By: Vonda VanTil, Social Security Public Affairs Specialist
What kind of questions do you and your friends ask about Social Security? When do my benefits arrive? What are Social Security work credits, and do they have anything to do with the way my benefits are figured? Will I be automatically enrolled in Medicare? Read on to find the answers to these questions.
- Social Security benefits are paid in the month following the month for which they are due. When you meet all the requirements for eligibility, the benefit check you receive is payment for the prior month’s benefits. To know when checks will be paid, you can save the Schedule of Social Security Benefit Payments to your “Favorites” or print it by visiting socialsecurity.gov/pubs/calendar.htm
2. We don’t pay benefits for the month of death. Social Security uses the same throughout-the-month rule to determine eligibility for the benefit that is due for the month of death. You must live through the full month to be eligible for the payment.
3. Survivors benefits can replace a percentage of the worker’s earnings for family members. Survivors benefits usually range from about 75 percent to 100 percent of the deceased worker’s amount. Visit our Survivors Planner for information on survivor benefits for your family if you pass away and how you may qualify as a survivor on someone else’s record. ssa.gov/planners/survivors/
4. Work credits determine eligibility for benefits, but your lifetime earnings are used to calculate your monthly benefit amount. Retired workers need 40 work credits to be eligible for benefits, but your work credits alone do not determine how much you will receive each month. When we figure your retirement benefit, we use the average of your highest 35 years of earnings. See Your Retirement Benefit: How It Is Figured at socialsecurity.gov/pubs/EN-05-10070.pdf.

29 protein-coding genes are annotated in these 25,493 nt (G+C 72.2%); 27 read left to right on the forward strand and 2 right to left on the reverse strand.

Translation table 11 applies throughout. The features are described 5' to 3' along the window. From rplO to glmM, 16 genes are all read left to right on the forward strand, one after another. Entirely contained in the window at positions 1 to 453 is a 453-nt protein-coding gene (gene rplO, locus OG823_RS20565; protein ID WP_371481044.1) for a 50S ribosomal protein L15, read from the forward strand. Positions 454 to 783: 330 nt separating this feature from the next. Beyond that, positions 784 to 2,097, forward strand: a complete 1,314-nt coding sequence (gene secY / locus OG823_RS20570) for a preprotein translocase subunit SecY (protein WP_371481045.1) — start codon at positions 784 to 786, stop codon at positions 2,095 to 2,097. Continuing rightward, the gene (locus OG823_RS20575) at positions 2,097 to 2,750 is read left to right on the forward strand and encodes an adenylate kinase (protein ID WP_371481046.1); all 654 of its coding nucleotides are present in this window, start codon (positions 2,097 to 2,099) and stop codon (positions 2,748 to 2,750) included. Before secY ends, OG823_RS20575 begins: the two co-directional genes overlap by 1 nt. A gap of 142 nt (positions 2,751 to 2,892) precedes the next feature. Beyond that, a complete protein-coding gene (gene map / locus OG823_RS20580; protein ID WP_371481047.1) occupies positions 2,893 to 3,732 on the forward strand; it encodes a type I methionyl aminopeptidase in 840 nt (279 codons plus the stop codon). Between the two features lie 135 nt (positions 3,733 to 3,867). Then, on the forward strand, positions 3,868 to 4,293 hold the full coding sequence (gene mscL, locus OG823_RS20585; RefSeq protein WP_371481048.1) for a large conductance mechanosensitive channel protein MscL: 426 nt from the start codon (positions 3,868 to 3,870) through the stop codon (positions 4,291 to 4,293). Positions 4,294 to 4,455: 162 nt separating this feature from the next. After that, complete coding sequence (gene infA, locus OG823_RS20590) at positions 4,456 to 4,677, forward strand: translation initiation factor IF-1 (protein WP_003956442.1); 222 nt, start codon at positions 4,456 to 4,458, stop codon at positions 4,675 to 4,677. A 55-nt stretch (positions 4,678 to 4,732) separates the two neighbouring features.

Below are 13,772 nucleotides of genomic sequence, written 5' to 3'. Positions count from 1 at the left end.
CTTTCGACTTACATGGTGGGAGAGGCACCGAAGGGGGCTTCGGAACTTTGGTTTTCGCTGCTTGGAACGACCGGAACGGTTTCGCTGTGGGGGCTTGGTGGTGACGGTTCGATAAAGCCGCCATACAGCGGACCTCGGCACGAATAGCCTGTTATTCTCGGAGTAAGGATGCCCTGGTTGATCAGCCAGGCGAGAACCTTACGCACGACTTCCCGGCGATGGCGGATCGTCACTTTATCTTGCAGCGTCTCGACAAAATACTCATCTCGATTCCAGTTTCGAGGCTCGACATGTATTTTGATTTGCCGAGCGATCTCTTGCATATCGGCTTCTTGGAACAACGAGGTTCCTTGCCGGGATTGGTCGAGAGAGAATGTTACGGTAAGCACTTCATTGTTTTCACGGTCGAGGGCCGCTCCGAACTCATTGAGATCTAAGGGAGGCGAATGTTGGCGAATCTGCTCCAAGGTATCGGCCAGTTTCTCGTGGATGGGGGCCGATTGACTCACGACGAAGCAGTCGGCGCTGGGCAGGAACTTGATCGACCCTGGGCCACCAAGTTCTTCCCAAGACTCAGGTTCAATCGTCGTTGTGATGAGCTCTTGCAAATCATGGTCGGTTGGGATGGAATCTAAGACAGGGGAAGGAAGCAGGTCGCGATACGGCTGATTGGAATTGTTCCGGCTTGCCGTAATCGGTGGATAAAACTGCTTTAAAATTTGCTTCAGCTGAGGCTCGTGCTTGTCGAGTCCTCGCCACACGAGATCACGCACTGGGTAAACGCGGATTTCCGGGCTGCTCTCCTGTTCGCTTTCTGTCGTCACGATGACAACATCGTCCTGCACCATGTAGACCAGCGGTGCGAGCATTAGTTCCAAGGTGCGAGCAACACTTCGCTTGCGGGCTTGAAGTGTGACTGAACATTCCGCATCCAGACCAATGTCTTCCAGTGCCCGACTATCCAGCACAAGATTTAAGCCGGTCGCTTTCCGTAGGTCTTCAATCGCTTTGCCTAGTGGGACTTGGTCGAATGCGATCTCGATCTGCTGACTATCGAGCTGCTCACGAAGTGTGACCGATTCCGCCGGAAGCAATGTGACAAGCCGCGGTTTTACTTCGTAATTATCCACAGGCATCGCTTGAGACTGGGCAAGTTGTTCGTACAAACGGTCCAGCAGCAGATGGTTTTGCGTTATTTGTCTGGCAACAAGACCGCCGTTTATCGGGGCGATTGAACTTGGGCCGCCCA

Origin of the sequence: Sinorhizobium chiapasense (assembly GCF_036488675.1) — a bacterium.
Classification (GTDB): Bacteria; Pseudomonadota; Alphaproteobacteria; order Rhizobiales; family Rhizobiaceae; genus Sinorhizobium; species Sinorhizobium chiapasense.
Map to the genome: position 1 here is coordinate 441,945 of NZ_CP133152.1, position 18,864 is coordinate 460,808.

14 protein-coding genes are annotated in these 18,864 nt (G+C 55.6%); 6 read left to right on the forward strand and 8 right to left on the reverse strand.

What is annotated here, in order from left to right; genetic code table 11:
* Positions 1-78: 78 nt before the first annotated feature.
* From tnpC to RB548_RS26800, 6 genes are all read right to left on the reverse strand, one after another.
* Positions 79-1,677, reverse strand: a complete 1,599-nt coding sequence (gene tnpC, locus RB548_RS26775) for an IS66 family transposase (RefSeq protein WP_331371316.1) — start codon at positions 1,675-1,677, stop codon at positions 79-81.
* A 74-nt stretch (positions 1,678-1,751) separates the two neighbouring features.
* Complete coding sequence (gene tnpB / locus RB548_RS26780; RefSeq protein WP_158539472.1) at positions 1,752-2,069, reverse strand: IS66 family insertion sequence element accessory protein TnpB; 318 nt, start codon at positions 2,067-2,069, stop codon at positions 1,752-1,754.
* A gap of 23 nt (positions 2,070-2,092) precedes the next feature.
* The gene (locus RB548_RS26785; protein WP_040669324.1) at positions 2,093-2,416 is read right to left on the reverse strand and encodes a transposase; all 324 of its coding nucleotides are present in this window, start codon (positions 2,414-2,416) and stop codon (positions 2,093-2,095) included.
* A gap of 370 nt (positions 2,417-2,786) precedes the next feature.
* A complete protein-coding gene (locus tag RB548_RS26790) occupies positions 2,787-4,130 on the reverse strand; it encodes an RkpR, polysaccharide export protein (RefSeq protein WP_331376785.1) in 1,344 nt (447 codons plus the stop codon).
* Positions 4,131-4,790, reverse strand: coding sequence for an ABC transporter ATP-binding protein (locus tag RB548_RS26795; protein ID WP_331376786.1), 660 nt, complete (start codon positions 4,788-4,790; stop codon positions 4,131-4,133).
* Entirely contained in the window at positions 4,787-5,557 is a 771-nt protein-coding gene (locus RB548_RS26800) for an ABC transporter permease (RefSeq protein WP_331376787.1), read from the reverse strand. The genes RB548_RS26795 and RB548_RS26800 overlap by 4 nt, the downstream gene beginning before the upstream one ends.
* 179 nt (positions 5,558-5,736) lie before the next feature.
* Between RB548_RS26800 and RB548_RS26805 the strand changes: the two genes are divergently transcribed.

5. If you receive retirement benefits before you reach age 65, you will be automatically enrolled in Medicare. Medicare Part A (hospital insurance) helps pay for inpatient care in a hospital or skilled nursing facility following a hospital stay. It also pays for some home health care and hospice care. Medicare Part B (medical insurance) helps pay for services from doctors and other health care providers, outpatient care, home health care, durable medical equipment, and some preventative services. When you’re already receiving retirement benefits, we automatically sign you up for Medicare Parts A and B when you turn age 65. You can then decline Part B if you choose, since it requires a monthly premium. If you are not receiving retirement benefits as you approach age 65, you should contact Social Security three months before age 65 to sign up for Medicare Part A and B. Even if you don’t want to retire at 65, you should sign up for Medicare only. For more details, check out our Medicare page at socialsecurity.gov/medicare.
Vonda VanTil is the Public Affairs Specialist for West Michigan. You can write her c/o Social Security Administration, 3045 Knapp NE, Grand Rapids MI 49525 or via email at email@example.com